Ahmedabad, the Viaduct leading to the Temple in the centre of Kakria Tank, watercolour c. 1840s
Bellasis, John Brownrigg [Major, 19th Bombay Infantry]: Ruins of Kakria Temple nr. Ahmedabad, additionally titled at the top of the painting Kakria Tank Ahmedabad. A large unmounted watercolour on paper, 17½ x 13½ ins [44.5 x 34 cm]. The artist’s usual signature initials JBB appear twice, both to the left and the right of the lower title. Kakria, now known as Kankira, is the second largest tank or lake in Ahmedabad, an ancient city in the Gujarat area of western India. It was completed in the 1450s by Sultan Qutb-ud-Din Ahmad Shah II and this painting shows the partially ruined abridge leading out to the island temple. The lake and its surrounding have now been made into a major tourist attraction but Bellasis presents a calm and peaceful view of the ruins. The bridge of 38 stone arches was recorded by the British as dilapidated and restoration of the area was not begun until 1872. Bellasis shows his mastery of architectural painting in his detailing of the bridge leading out to the ruined temple on the central island. An interesting detail at the left edge is the inclusion of the Old Dutch Tombs which are in a mixture of Mughal and European styles. The colours, although quite muted, remain bright and fresh as the painting has been in a folder for the intervening years since it was created.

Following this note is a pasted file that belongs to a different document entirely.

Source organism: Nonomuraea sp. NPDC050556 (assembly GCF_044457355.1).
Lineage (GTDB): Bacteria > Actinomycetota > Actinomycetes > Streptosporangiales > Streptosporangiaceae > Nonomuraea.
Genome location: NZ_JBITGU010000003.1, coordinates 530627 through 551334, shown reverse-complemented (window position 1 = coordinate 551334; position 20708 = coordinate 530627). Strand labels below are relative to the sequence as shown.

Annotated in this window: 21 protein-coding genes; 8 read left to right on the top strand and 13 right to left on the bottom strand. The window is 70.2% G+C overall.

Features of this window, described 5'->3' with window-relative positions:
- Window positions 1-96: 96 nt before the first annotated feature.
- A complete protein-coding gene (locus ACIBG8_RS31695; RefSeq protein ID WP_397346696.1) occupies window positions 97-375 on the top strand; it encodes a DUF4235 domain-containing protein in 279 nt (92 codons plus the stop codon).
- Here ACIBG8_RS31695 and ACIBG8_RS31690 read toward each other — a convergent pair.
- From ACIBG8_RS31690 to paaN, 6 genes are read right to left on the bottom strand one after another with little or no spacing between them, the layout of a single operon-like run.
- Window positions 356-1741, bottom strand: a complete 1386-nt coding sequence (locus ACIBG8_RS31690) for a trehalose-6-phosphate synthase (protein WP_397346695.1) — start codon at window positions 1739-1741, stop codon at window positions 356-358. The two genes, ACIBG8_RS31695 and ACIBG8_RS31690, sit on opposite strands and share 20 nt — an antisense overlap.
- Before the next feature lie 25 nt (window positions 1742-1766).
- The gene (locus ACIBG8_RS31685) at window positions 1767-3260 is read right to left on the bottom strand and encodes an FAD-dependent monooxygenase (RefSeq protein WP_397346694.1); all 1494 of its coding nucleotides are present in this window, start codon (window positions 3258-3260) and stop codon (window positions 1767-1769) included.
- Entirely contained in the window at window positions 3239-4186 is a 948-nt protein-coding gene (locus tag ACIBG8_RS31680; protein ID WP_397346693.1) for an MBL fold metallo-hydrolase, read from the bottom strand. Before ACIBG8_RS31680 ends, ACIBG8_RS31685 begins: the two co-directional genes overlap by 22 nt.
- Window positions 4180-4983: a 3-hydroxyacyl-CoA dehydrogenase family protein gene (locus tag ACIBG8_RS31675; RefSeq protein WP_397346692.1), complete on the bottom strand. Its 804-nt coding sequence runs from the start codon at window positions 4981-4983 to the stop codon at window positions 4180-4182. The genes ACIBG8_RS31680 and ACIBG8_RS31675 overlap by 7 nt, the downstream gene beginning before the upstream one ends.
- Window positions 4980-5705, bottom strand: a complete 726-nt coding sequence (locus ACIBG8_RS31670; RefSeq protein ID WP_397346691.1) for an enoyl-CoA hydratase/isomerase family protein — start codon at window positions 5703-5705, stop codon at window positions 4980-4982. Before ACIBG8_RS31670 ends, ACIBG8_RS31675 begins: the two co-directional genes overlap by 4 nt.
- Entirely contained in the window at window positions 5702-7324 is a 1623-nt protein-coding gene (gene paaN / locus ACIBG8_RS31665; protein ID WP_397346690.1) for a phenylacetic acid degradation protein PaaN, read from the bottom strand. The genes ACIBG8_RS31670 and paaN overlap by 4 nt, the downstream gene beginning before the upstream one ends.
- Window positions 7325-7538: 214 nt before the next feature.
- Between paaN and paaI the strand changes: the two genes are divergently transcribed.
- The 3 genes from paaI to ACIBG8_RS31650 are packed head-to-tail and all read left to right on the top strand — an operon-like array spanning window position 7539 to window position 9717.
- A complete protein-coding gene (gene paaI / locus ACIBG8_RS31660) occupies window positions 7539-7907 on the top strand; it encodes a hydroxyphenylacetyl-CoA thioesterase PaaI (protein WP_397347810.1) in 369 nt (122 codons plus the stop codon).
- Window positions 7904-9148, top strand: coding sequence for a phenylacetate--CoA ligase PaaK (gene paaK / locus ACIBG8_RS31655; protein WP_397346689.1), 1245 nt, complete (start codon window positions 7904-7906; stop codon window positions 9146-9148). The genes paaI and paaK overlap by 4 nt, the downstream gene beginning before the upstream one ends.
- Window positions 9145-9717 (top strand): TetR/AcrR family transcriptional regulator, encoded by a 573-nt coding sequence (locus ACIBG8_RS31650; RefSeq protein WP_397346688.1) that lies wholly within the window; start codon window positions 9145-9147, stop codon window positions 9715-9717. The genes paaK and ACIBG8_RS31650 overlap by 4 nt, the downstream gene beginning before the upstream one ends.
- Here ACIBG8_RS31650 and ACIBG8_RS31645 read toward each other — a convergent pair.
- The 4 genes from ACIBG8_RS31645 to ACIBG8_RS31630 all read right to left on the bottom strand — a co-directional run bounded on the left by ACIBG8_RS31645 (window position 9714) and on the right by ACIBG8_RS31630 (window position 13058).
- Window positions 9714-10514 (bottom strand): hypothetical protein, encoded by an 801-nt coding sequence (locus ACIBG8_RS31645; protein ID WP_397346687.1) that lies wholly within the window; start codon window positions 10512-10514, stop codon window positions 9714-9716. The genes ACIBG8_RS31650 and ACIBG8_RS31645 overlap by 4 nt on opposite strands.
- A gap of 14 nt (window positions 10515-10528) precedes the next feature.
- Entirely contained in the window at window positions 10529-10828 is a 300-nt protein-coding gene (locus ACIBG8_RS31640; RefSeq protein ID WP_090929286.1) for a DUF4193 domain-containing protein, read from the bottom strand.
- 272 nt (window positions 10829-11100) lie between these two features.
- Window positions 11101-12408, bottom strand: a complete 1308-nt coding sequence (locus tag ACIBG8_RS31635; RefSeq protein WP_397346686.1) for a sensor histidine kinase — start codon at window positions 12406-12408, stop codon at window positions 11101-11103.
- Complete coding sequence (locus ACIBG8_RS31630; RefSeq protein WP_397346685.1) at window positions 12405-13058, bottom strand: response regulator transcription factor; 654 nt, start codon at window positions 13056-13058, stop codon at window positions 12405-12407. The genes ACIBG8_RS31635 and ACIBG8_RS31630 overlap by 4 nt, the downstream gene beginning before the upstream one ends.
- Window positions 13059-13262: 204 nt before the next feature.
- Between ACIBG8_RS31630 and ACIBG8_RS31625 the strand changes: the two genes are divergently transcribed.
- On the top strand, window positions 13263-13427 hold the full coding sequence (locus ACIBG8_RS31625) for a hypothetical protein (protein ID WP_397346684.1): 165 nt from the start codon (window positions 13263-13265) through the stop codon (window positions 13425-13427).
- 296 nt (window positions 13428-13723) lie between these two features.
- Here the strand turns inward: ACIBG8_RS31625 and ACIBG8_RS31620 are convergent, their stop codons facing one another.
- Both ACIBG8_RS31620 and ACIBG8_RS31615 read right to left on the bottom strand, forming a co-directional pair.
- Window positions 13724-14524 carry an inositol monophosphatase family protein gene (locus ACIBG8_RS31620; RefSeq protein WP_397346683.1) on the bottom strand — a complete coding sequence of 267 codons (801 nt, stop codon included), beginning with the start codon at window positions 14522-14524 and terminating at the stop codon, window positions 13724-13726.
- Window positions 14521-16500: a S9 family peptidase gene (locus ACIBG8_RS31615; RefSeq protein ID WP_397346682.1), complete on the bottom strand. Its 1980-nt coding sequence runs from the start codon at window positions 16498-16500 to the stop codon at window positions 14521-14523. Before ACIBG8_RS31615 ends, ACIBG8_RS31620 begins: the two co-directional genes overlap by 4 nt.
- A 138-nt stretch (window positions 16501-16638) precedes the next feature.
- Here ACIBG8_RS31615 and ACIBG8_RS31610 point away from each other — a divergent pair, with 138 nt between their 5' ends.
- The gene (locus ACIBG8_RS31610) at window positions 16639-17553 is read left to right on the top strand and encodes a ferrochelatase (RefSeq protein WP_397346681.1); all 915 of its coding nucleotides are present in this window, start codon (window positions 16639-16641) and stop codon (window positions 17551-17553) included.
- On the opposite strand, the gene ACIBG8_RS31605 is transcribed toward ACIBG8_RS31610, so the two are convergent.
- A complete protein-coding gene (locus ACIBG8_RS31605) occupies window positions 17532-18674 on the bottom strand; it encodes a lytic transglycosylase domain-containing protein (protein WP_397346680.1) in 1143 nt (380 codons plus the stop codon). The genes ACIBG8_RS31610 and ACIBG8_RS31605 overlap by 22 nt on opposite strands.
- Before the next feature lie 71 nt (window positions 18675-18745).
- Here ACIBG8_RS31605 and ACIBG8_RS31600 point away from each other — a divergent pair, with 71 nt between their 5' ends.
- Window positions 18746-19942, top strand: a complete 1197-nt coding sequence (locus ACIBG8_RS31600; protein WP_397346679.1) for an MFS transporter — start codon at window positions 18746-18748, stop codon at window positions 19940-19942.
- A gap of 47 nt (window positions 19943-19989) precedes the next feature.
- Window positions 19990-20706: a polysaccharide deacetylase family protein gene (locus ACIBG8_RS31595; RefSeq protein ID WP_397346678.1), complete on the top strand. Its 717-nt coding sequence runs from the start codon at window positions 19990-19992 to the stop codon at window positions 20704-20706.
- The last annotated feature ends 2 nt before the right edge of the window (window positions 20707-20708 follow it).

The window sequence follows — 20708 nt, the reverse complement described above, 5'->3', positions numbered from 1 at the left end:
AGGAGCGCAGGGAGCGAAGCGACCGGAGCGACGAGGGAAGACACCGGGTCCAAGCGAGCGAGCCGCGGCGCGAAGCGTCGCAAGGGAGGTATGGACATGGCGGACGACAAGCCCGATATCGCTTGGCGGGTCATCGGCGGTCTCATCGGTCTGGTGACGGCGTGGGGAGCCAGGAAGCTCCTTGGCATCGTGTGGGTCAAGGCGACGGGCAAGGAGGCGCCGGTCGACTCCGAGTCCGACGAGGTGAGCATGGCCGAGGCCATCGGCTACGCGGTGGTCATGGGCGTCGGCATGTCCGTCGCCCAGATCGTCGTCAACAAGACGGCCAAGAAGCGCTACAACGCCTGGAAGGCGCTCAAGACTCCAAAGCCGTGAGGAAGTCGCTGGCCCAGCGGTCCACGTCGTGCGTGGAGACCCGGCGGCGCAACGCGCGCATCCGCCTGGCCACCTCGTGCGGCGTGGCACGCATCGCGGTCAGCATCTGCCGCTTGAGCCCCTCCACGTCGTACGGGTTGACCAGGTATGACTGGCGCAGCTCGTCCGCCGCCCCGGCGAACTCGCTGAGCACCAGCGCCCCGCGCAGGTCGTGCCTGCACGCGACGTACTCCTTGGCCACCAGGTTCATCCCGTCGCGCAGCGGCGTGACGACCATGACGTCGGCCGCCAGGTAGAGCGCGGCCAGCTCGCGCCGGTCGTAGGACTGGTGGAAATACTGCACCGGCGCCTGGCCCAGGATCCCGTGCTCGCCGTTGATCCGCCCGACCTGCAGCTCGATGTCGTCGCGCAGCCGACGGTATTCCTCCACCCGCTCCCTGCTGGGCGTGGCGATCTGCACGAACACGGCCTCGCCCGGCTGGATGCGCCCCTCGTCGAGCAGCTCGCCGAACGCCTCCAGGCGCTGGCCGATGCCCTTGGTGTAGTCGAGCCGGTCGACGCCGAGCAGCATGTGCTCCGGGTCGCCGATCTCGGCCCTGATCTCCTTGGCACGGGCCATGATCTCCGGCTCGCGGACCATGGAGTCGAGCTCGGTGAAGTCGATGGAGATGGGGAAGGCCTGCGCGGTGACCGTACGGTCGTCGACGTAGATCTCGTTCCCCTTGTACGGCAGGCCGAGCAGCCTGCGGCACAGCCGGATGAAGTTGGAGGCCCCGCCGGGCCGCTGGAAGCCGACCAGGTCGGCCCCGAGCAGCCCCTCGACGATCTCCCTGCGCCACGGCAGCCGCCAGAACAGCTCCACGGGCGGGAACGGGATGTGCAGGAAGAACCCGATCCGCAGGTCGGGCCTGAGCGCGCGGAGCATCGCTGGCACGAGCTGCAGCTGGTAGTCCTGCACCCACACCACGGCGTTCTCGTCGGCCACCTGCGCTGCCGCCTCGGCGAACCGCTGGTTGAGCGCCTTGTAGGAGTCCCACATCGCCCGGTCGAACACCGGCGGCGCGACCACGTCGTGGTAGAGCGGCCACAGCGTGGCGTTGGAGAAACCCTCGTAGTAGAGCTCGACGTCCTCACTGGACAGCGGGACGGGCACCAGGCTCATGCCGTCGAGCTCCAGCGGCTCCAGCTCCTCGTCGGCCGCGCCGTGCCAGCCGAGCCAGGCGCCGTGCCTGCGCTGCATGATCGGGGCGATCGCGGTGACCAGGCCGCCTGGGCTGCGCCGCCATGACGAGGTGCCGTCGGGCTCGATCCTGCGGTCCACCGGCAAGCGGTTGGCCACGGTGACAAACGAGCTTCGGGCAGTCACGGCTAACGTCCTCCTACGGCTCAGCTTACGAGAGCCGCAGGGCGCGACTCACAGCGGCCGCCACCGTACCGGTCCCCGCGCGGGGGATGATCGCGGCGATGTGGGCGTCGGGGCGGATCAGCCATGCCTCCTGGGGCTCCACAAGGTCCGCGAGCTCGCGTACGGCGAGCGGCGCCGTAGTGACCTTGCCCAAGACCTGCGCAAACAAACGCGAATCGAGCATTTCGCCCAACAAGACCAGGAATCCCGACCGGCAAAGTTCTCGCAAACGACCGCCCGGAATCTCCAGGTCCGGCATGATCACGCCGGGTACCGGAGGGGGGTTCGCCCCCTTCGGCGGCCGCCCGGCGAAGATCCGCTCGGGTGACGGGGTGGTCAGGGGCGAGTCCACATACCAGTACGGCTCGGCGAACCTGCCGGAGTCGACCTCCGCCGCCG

As a Bombay Army officer most of the artist’s work was done in Western India, much of it around Ahmedabad, the ancient city which offered great variety for Bellasis’s penchant for Mughal and earlier architecture. This painting came to us with a group of other paintings by Bellasis, a number of which are signed and titled and, in the case of a very few, dated. All these are on the same paper and usually of the same size. The paper used here is not of the highest quality but is in sound condition with just a little chipping and minor loss at the edges. jun26/1
Major John Brownrigg Bellasis [c. 1806- 1890] was commissioned into the East India Company’s Bombay Army in the 10th Native Infantry in 1822 and remained with that regiment for most of his career until becoming a lieutenant colonel when he moved first to the 8th and then served in several regiments. He was on furlough during much of 1841 & 1842 and it is this period when he seems to have been painting most consistently. He came from a military family, his father, also John, being a major general commanding the Bombay Artillery around the time of his birth. The East India Register 1825 when John Brownrigg Bellasis was an ensign in the 10th shows Jonathan Hutchins Bellasis was a captain in the same regiment, probably an elder brother, and Edward H. Bellasis was Private Secretary to the Governor.
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